Daniel J. Mitchell. “Commentary: Say no to the auto bailout”. CNN. 13 Nov. 2008 – a bailout would be bad for the long-term health of the American auto industry. It would discriminate against the 113,000 Americans who have highly-coveted jobs building cars for Nissan, BMW and other auto companies that happen to be headquartered in other nations.
These companies demonstrate that it is possible to build cars in America and make money. Putting them at a competitive disadvantage with handouts for the U.S.-headquartered companies would be highly unjust.
Daniel J. Ikenson. “Don’t Bail Out the Big Three”. The American. 21 Nov. 2008 – Corporate bailouts are clearly unfair to taxpayers, but they are also unfair to the successful firms in a particular industry, who are implicitly taxed and burdened when their competition is subsidized. In a properly functioning market economy, the better firms—the ones that are more innovative, more efficient, and more popular among consumers—gain market share or increase profits, while the lesser firms contract. This process ensures that limited resources are used most productively.
Some iconic U.S. automakers are now in dire straits, but the car industry itself is not in crisis. Even if one or all of the Big Three failed, there would still be plenty of strong auto companies operating throughout the United States. The Big Three currently account for slightly more than half of all light vehicle production and slightly less than half of all light vehicle sales in the United States. The rest of the U.S. auto industry includes Honda, Toyota, Nissan, Kia, Hyundai, BMW, and the other foreign nameplate producers who manufacture vehicles here. These companies employ American workers, pay U.S. taxes, support local businesses, contribute to local charities, have genuine stakes in their communities, and face the same cyclical contraction in demand as do the Big Three. The difference is that they have been making more products that Americans want to buy and will endure this recession without any taxpayer assistance because they have more efficient cost structures.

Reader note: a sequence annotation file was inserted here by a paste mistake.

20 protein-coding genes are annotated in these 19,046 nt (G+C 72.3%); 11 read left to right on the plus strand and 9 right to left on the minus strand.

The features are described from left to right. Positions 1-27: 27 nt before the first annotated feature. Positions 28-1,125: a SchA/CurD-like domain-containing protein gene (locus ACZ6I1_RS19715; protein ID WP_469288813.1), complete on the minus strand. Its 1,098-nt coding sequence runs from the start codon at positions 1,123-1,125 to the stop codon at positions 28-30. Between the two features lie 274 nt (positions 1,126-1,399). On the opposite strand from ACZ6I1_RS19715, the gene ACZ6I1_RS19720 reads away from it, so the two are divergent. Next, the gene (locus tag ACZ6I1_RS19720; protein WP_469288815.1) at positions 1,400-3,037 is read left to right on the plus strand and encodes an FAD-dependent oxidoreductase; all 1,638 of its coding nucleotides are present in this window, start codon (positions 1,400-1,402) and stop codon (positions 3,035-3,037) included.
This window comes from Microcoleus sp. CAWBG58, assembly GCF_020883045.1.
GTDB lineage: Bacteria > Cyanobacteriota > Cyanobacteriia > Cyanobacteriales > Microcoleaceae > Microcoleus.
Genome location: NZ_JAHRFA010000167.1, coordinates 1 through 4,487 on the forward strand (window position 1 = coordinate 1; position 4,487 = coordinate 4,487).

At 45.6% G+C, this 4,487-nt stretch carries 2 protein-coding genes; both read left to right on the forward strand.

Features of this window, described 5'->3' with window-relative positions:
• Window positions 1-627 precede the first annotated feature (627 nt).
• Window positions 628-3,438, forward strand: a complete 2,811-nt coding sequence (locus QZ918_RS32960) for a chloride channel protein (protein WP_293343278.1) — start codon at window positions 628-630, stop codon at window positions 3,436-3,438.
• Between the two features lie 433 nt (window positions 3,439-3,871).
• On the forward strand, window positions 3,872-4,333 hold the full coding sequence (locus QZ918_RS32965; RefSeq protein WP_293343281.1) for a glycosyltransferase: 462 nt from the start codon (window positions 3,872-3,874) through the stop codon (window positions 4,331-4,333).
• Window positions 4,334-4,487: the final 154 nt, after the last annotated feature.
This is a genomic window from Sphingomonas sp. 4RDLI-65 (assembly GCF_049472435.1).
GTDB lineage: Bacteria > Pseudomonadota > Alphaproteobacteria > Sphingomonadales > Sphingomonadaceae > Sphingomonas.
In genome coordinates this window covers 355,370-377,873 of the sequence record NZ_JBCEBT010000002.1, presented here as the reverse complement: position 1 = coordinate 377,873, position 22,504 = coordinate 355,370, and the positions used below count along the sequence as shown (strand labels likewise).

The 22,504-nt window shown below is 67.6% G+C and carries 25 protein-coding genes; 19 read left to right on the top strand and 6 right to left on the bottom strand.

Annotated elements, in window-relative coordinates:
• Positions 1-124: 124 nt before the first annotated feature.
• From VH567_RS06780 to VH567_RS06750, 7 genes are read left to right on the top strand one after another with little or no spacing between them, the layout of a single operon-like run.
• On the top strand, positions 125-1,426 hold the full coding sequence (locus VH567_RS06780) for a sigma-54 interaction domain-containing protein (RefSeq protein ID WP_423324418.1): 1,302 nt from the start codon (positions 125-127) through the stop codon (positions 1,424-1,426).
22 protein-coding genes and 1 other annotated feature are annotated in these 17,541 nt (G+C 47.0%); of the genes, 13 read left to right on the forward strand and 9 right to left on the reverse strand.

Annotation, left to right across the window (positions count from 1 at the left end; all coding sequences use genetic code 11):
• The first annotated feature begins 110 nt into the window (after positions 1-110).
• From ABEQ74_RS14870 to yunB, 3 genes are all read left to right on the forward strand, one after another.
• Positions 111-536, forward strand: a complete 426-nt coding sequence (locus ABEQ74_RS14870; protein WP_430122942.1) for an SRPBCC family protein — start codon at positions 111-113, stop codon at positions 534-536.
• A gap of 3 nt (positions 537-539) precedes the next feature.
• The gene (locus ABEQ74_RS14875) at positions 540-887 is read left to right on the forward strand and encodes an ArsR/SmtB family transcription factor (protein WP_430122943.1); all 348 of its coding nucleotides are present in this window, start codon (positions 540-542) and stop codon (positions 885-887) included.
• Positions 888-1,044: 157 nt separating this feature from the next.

Daniel J. Ikenson. “Don’t Bail Out the Big Three”. The American. 21 Nov. 2008 – The Big Three failed to sufficiently diversify into reliable, efficient, and aesthetic passenger cars when they were earning big profits and had the money to do so. Their bloated cost structures have given non-Detroit competitors a $30-per-hour advantage in labor costs.
Want proof that automobile production remains alive and well in the United States? Just look at the success of Honda’s operations in Ohio, Toyota’s in Kentucky, Nissan’s in Tennessee, BMW’s in South Carolina, and Hyundai’s in Alabama, as well as the proliferation of new plants across the country, such as the new Honda facility in Indiana and the new Kia plant in Georgia.
If one or two of the Big Three went under, people would lose their jobs. That’s what happens in an economic recession, when less competitive firms are forced to contract. But the number of job losses wouldn’t be anywhere near as large as Detroit is telling us. Realistically, the failure of one or two major auto producers would improve prospects for the firms and workers who remain in the industry. If GM fails, the market shares of Ford and Chrysler (not to mention those of the foreign nameplate producers) are likely to increase, as they compete for GM’s former customers and best workers.
The bailout sought by Detroit would interfere with the adjustment process, while doing nothing to make the Big Three more competitive. A $25 billion infusion for companies that are losing $6 billion each month is not a rescue plan; it’s an expensive way of kicking the can down the road.
Funneling $25 billion to the Big Three would amount to a waste of taxpayer dollars and also a tax on the successful auto companies, such as Honda and Toyota. Indeed, bailing out Detroit would discourage the successful companies from opening new facilities in the United States.